More Acronym Soup: MCO versus EMD

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The ever-expanding soup of acronyms in the travel industry never ceases to amaze. The latest batch for miscellaneous fees goes something like this: MCO, EMD, EMD-A, EMD-S, I-EMD.

Perhaps, it’s a symptom of the technology driven nature of the business; after all we technology geeks love and live by our acronyms, right? I can understand industry insiders using acronym-speak amongst themselves – it brings a sense of camaraderie and even makes people more productive since they can convey more information in less time (this is open to debate).

Yet, when a retailer of travel services such as an airline has to resort to explaining acronyms to its customers, that’s when it gets rather scary. Here’s an example below from American Airlines. How could airlines (and other travel suppliers) and their distribution partners have conspired to make the process so complex? I’ll not hold you to account for eyes glazing over.

From American Airlines Distribution Update – Blog

With the beginning of the New Year, I’d to take a look at an industry term which may be relatively new or unfamiliar to many of you-EMDs. We will examine what an EMD is, how it works, and the benefits that it provides to agencies and corporations.

EMD stands for Electronic Miscellaneous Document. It is an IATA approved standard for the accounting and settlement of optional services. Many of you are familiar with the Miscellaneous Charge Order (MCO). They have been widely used in the industry to collect and account for payments of items not directly associated with a passenger ticket. The EMD goes beyond the MCO in its use and capabilities. First, it is electronic so it eliminates the hassles of having to deliver a paper document to the traveler. Second, the EMD contains a specific standard industry code to identify the specific service for which it has been issued.

An EMD is similar in nature to an electronic ticket. Just as the electronic ticket has replaced the issuance of paper tickets and thus simplified the process, the EMD will replace all paper miscellaneous documents with a single standard document type.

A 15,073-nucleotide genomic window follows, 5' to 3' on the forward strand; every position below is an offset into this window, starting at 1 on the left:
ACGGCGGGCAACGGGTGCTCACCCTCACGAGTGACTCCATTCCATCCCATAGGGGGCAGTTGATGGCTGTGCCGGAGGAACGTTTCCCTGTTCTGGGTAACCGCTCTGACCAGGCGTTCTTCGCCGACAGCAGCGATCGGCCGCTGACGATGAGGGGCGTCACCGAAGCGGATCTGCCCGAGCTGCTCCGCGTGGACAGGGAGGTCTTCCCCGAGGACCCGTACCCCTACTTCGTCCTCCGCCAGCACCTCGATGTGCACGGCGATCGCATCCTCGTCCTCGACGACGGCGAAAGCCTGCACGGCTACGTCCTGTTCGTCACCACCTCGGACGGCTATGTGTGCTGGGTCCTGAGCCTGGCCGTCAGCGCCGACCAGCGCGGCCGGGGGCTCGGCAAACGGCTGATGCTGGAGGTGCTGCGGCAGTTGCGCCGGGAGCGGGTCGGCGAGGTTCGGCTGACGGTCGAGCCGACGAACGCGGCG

As the industry moves towards the expansion of optional service choices and offerings, the EMD will serve as the standard accounting document to track, settle and report on these services. At last year’s NBTA conference, Michael Premo from ARC appropriately suggested that instead of calling EMDs-Electronic Miscellaneous Documents, a more appropriate name would be Electronic Merchandising Documents. Since the EMD will function as the backbone for merchandising activities by airlines and will help streamline the process for agencies and the customers they service, I wholeheartedly agree.

The benefits of the EMD are many. Airlines will be able to offer and sell optional services to travel agency customers. Agencies will be able to access detailed data on optional service expenditures by type of service and provide reporting of it to their corporate clients. Corporations will be able to account for their optional service spending and more easily keep track of their true costs of travel. They will also be empowered to proactively manage their optional service travel policies at the time of booking.

There are two main types of EMD standards, EMD-A (Associated) and EMD-S (Standalone). An EMD-A is for services which can be associated with a specific flight segment and its electronic ticket coupon. For example a checked baggage fee could be settled on an EMD-A. When the e-ticket coupon is lifted for the traveler’s flight, the EMD-A for the associated service would also be lifted. An EMD-S would be used for services that that aren’t directly related to a flight segment such as a day pass to an airport lounge. The initial ARC and BSP capabilities for EMDs will be for EMD-S which will support all types of optional services. In the future, EMD-functionality will be introduced.

The Open Axis Group has also introduced a virtual EMD image called the I-EMD (Informational) that can be used by agencies and corporations to acquire details on ancillary service transactions at the time of ticketing. The I-EMD is identical in structure to the EMD-S and provides the same data, but is available for use now until full production implementation and settlement of EMDs is available.

More from the source here.